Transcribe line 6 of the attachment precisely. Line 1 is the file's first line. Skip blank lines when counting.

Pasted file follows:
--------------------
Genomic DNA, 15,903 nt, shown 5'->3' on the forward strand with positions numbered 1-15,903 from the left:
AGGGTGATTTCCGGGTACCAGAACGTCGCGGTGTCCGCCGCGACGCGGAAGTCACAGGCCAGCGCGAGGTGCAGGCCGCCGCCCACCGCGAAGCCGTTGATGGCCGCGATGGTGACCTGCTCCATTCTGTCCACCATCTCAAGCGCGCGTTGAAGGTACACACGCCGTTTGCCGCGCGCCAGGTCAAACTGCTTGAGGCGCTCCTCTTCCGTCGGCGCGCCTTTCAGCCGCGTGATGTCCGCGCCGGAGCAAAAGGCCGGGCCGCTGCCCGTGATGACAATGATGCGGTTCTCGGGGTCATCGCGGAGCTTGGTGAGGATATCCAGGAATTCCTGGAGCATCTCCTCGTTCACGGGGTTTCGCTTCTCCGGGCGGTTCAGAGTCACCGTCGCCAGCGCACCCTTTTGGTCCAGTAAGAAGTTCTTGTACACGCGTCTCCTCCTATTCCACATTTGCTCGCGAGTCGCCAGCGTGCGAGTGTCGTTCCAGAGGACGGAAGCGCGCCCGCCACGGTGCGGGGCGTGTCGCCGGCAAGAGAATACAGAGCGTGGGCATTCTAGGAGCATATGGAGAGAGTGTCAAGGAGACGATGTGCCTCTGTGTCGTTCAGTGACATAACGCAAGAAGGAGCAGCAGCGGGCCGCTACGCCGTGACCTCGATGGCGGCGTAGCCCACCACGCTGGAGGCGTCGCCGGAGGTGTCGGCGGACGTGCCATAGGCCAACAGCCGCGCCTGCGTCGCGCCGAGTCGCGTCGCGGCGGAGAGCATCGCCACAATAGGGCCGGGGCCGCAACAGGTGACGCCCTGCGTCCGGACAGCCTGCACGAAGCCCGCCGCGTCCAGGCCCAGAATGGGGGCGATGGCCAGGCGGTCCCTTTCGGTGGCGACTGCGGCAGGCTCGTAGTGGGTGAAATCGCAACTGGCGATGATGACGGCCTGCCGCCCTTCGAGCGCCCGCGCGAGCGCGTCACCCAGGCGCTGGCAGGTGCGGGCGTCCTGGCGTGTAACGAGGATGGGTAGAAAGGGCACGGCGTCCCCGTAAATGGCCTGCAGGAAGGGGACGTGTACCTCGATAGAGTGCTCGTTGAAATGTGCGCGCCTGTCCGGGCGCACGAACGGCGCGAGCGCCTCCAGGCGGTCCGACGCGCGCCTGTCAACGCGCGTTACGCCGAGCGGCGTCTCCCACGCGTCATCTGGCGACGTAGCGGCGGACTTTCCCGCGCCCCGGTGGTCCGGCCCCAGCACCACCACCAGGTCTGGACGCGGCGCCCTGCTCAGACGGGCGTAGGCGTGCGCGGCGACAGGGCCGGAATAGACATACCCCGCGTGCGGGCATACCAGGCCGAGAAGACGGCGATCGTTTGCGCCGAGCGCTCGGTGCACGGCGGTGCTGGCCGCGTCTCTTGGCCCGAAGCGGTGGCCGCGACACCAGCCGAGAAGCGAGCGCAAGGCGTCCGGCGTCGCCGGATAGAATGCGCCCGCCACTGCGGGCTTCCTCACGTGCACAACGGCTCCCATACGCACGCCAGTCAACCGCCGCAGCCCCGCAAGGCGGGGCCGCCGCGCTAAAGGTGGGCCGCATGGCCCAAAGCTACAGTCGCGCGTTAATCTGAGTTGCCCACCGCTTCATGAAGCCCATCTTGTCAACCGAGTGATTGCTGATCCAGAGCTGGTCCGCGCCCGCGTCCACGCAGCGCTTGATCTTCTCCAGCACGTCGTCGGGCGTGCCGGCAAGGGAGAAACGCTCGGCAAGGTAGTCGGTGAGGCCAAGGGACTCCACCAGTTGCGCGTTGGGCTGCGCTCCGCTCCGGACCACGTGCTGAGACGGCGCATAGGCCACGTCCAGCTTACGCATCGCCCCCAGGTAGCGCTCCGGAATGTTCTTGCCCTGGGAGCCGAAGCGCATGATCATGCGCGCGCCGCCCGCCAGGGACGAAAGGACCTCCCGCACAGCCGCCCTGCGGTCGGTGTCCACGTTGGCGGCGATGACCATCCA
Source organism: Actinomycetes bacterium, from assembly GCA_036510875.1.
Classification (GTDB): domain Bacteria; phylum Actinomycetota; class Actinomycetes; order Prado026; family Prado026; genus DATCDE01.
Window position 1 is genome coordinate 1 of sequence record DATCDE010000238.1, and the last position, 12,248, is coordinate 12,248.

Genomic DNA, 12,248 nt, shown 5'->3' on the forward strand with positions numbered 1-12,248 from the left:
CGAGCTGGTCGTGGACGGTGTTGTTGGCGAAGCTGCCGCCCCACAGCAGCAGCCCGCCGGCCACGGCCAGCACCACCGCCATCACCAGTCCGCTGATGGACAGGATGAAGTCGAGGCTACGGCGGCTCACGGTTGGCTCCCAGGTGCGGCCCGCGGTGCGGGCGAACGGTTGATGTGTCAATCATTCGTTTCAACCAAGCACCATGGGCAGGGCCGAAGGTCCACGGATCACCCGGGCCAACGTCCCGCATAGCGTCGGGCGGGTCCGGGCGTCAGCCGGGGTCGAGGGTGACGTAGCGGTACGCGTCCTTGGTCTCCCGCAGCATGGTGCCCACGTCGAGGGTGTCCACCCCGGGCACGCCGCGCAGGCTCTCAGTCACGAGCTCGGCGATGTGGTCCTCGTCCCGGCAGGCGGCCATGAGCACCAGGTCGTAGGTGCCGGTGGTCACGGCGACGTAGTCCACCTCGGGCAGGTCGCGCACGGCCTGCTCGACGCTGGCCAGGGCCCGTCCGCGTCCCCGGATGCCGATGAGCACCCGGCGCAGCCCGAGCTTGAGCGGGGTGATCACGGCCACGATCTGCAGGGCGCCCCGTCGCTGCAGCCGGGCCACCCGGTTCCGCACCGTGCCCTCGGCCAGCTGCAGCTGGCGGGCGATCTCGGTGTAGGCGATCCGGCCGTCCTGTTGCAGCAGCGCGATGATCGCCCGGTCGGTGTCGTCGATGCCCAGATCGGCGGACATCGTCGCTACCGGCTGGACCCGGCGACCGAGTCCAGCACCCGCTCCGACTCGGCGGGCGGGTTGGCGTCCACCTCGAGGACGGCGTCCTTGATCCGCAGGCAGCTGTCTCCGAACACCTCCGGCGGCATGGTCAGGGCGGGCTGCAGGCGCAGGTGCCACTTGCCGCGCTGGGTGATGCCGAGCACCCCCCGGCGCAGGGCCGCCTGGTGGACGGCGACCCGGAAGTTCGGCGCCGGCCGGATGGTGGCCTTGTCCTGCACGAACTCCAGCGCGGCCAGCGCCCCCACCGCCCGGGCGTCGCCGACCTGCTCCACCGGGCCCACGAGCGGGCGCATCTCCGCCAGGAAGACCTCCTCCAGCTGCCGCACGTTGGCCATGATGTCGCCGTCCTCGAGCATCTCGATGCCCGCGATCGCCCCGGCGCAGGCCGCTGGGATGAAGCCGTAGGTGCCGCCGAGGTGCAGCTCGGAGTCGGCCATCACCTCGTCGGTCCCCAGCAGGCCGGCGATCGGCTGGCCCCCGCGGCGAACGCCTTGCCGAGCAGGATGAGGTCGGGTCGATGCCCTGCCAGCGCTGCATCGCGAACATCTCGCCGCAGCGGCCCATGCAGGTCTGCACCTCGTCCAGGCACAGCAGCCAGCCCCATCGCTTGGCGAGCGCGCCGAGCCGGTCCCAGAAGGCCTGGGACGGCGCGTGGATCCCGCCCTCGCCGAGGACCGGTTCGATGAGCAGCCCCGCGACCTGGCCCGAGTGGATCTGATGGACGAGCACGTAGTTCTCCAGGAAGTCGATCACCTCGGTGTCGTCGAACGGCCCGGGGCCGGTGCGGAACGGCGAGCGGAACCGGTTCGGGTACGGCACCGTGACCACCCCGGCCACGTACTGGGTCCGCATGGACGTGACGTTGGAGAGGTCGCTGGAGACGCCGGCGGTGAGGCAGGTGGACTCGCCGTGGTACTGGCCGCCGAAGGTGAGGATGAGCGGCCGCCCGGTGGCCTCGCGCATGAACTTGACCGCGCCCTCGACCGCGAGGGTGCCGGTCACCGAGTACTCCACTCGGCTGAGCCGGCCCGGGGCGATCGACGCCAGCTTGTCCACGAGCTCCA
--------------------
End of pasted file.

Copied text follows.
Genomic DNA, 12,248 nt, shown 5'->3' on the forward strand with positions numbered 1-12,248 from the left: